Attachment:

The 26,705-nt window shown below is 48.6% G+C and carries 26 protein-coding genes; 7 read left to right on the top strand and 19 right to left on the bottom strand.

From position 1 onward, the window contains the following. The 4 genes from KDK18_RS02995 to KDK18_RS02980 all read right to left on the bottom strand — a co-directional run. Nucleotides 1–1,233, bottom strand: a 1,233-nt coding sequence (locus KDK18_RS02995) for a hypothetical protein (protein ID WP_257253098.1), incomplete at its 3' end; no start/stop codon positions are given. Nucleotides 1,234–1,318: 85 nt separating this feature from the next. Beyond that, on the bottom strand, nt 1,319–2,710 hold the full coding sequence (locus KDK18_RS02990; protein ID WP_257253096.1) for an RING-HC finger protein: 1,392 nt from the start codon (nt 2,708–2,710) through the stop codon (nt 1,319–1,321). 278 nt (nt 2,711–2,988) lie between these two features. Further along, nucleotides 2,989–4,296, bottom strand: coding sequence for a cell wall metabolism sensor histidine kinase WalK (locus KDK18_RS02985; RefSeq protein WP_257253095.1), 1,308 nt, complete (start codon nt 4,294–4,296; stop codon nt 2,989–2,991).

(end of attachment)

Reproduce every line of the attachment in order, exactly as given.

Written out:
The 26,705-nt window shown below is 48.6% G+C and carries 26 protein-coding genes; 7 read left to right on the top strand and 19 right to left on the bottom strand.

From position 1 onward, the window contains the following. The 4 genes from KDK18_RS02995 to KDK18_RS02980 all read right to left on the bottom strand — a co-directional run. Nucleotides 1–1,233, bottom strand: a 1,233-nt coding sequence (locus KDK18_RS02995) for a hypothetical protein (protein ID WP_257253098.1), incomplete at its 3' end; no start/stop codon positions are given. Nucleotides 1,234–1,318: 85 nt separating this feature from the next. Beyond that, on the bottom strand, nt 1,319–2,710 hold the full coding sequence (locus KDK18_RS02990; protein ID WP_257253096.1) for an RING-HC finger protein: 1,392 nt from the start codon (nt 2,708–2,710) through the stop codon (nt 1,319–1,321). 278 nt (nt 2,711–2,988) lie between these two features. Further along, nucleotides 2,989–4,296, bottom strand: coding sequence for a cell wall metabolism sensor histidine kinase WalK (locus KDK18_RS02985; RefSeq protein WP_257253095.1), 1,308 nt, complete (start codon nt 4,294–4,296; stop codon nt 2,989–2,991).